Camera Corner
Olympus E-P1 Review
August 2009

by Eli Reed

The Austin, Texas, Bergstrom Airport TSA officer walked toward me with focused intent in his eyes and I wondered about possible laws I may have unknowingly broken. His first spoken words were exact. "Sir, what kind of camera is that? I don't believe that I've seen that one before!" We talked for a while. And so it goes. That happens a lot with an Olympus E-P1 hanging around my neck.

The look of the Olympus E-P1 brings us back to a certain point in the past in the guise of the Olympus PenF film camera. It has returned to us as a proverbial blast from the past that works. I always have a camera somewhere on my body and the E-P1 makes it easy to do that. I am always looking for interesting photographs and that happens a lot with this camera. It is easier to do just that because I can throw it into almost any of my pockets, and it does so much with its many very usable bells and whistles. I am a photographer who used to be a painter and now I use a camera in place of a paintbrush while using Compact/SD Cards in place of paint.

Support our sponsors

Two observations need to be addressed before I get into my view of this camera. The first point is that I have photographed with Olympus cameras since 1982 when I began using them during my coverage of Central America and Lebanon and I have worked with Olympus in their Visionary program because I like the quality of their cameras. They have stayed light and functioning in a way that syncs well within the way I work. I have worked with the other major cameras in the past but it is a matter of personal choice.

© Eli Reed
The other point I have to make is that I basically have no interest in the technical stuff that goes along with and drives technical GEE WHIZ camera use and production. I care only about the photographic result that will make me happy enough to not go screaming into the night because of photographic miscues caused by errant cameras. Perhaps that's an overreaction.

The Olympus E-P1 is a continuing part of the 1959 family ancestry connected with the legendary Olympus Pen film cameras. This current generational image collector is a Micro Four Thirds system camera that is the smallest of the new generation of digital cameras. This next stage camera carries much of the features connected with the Olympus digital SLR system such as: Art Filters, dust reduction via SuperSonic Wave Filter, face detection, magnified focus assist, multiple exposures, and sensor-shift image stabilization.

This Olympus E-P1, as the shiny new infant on the block, has a 12.3-megapixel sensor and is capable of still and video capture. It has a 3-inch LCD viewfinder; 14-42mm f/3.5-5.6 (28-84mm in 35mm film); ISO: 100-6400; weight: 11.8 oz.; uses memory SDHC/SD cards and along with a lot of other features, comes in at the MSRP of $799.00. The Olympus E-P1 body retails alone at $750, and the camera bought with the 17mm f/2.8 with Olympus optical viewfinder costs $900. Some of the new features arriving at the party come as HD video, 324-area matrix metering, onboard music, in-camera music/still/video integration, and digital leveling.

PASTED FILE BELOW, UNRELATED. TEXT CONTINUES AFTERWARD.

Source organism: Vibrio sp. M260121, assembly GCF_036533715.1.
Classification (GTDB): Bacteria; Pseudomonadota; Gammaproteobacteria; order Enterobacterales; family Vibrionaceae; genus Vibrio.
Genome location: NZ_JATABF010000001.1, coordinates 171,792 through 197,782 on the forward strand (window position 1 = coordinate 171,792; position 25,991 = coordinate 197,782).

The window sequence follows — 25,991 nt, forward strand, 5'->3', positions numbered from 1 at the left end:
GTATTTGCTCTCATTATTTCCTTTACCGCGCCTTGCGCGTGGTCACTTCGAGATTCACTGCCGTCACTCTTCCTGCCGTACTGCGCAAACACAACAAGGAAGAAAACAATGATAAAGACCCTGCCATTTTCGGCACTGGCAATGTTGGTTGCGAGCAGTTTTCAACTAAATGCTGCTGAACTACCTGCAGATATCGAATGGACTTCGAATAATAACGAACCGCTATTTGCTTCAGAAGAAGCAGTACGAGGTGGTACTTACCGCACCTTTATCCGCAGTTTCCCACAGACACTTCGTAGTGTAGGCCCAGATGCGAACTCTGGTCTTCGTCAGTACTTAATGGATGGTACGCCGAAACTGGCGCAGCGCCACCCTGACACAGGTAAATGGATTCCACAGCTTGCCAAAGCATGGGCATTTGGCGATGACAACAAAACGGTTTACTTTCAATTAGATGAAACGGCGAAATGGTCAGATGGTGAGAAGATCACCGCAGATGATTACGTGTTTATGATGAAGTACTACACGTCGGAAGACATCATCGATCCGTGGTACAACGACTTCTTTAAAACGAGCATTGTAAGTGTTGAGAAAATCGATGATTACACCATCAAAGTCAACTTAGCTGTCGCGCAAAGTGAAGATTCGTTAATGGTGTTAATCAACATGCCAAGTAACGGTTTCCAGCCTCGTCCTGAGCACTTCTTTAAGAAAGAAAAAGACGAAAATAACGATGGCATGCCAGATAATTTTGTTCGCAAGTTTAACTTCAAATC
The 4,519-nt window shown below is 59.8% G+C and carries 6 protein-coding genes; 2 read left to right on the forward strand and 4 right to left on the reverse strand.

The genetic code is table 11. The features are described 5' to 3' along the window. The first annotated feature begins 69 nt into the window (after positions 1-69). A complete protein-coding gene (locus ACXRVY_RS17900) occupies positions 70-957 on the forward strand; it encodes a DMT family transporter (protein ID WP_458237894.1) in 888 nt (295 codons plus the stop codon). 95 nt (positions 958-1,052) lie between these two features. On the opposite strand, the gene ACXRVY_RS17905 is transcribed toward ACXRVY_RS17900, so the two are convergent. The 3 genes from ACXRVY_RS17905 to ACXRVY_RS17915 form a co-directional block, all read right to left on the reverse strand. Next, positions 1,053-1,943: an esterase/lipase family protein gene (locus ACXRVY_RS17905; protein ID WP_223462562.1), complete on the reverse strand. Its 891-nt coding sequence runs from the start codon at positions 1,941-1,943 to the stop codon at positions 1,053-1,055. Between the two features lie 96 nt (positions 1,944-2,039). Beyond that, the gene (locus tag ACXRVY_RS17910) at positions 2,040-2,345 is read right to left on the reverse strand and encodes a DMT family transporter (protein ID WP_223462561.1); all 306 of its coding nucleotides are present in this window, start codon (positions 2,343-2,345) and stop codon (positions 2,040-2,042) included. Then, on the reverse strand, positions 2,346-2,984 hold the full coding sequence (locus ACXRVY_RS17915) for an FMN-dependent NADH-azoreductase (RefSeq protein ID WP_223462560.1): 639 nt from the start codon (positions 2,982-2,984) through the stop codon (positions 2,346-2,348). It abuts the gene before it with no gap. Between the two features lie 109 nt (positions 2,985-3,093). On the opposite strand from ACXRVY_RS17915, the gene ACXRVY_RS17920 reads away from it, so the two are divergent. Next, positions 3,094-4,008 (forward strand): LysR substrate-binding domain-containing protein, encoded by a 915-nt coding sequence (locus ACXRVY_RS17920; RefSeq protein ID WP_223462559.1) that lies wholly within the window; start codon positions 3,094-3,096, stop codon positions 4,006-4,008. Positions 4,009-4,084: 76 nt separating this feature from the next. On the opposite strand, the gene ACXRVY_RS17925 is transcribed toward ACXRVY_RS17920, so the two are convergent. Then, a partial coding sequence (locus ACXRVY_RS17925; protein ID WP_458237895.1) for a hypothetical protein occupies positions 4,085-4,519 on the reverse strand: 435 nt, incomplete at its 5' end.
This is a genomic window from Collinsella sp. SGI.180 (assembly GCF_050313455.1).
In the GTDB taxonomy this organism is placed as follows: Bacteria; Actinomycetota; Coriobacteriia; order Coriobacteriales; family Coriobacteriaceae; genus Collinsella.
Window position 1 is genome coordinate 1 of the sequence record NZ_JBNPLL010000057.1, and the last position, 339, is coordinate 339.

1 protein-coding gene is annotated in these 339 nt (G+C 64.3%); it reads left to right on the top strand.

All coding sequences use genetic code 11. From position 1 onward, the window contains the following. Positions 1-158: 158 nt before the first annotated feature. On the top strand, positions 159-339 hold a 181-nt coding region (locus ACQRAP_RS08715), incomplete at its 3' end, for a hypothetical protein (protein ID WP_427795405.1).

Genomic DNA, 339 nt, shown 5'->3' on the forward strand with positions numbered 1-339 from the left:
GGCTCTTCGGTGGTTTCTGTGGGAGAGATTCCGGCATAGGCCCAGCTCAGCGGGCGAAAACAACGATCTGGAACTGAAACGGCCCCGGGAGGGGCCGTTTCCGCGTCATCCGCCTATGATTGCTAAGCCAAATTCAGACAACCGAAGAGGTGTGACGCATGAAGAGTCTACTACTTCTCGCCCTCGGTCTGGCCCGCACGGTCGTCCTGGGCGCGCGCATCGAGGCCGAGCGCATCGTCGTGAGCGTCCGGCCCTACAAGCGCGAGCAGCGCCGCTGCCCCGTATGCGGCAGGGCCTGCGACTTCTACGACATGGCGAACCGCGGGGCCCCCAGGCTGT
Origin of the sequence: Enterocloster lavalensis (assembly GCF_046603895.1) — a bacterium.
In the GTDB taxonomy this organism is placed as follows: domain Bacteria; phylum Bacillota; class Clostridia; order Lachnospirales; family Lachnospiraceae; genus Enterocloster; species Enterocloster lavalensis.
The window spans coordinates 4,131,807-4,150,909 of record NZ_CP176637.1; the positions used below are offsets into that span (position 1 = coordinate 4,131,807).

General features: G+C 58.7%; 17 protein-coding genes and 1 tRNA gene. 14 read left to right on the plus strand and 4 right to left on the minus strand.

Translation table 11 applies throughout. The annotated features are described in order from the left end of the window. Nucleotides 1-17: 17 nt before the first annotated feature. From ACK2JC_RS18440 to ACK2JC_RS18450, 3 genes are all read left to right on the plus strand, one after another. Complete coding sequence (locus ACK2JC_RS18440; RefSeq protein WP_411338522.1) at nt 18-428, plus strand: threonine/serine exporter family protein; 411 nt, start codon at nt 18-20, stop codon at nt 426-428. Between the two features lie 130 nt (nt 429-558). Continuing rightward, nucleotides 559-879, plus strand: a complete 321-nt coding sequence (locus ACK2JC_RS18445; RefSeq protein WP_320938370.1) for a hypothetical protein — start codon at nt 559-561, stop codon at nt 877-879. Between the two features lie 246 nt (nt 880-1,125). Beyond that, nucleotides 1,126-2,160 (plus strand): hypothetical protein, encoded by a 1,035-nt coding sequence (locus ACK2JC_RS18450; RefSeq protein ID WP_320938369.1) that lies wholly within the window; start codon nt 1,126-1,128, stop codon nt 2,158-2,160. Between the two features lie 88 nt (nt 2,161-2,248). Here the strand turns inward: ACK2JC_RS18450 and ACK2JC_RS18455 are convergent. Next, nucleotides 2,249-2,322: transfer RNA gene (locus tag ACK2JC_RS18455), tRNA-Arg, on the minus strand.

© Eli Reed
The camera is retro in a digital world and attracts attention from amateurs as well as professionals, partially because of its coolness factor.

To address what this camera is about is to address the nature of what photography is today. The E-P1 touches on different possibilities (such as multimedia with music inside the camera's video programs) in this one little machine that fits in a sports jacket or photographer's vest pocket. It has full HD video and permits the use of all of the Art Filters that are in the Olympus E30 to be used with the video capture which means that the photographer will end up with some very interesting video at the end of the day, with very good sound. The video also has the capacity to make a still image of whatever video is being captured when the video capture is ended which I think is pretty cool.

After I began carrying the camera everywhere and shooting at random various subjects catching my eye – it seemed as if it took on a life of its own. It got to the point where I was able to shoot in a fluid way, and without focus problems, anything I wanted to shoot. I found it very freeing. I carried the E-P1 with me as I spent a couple of days on assignment photographing President Obama in the White House and in Washington but I wasn't able to shoot any stills because I often (like everyone else) had to use longer glass. I did manage to shoot some video by sticking the camera on a tiny tabletop tripod and placing it in my inside shirt pocket but because of my inexperience with the camera, the video was shot on a bad angle. The video did look good on a bad tilt. I confess that I didn't shoot as much video as I had intended but I did manage to do a bit more video shooting of a visiting personal trainer in a swimming pool in the area where I live.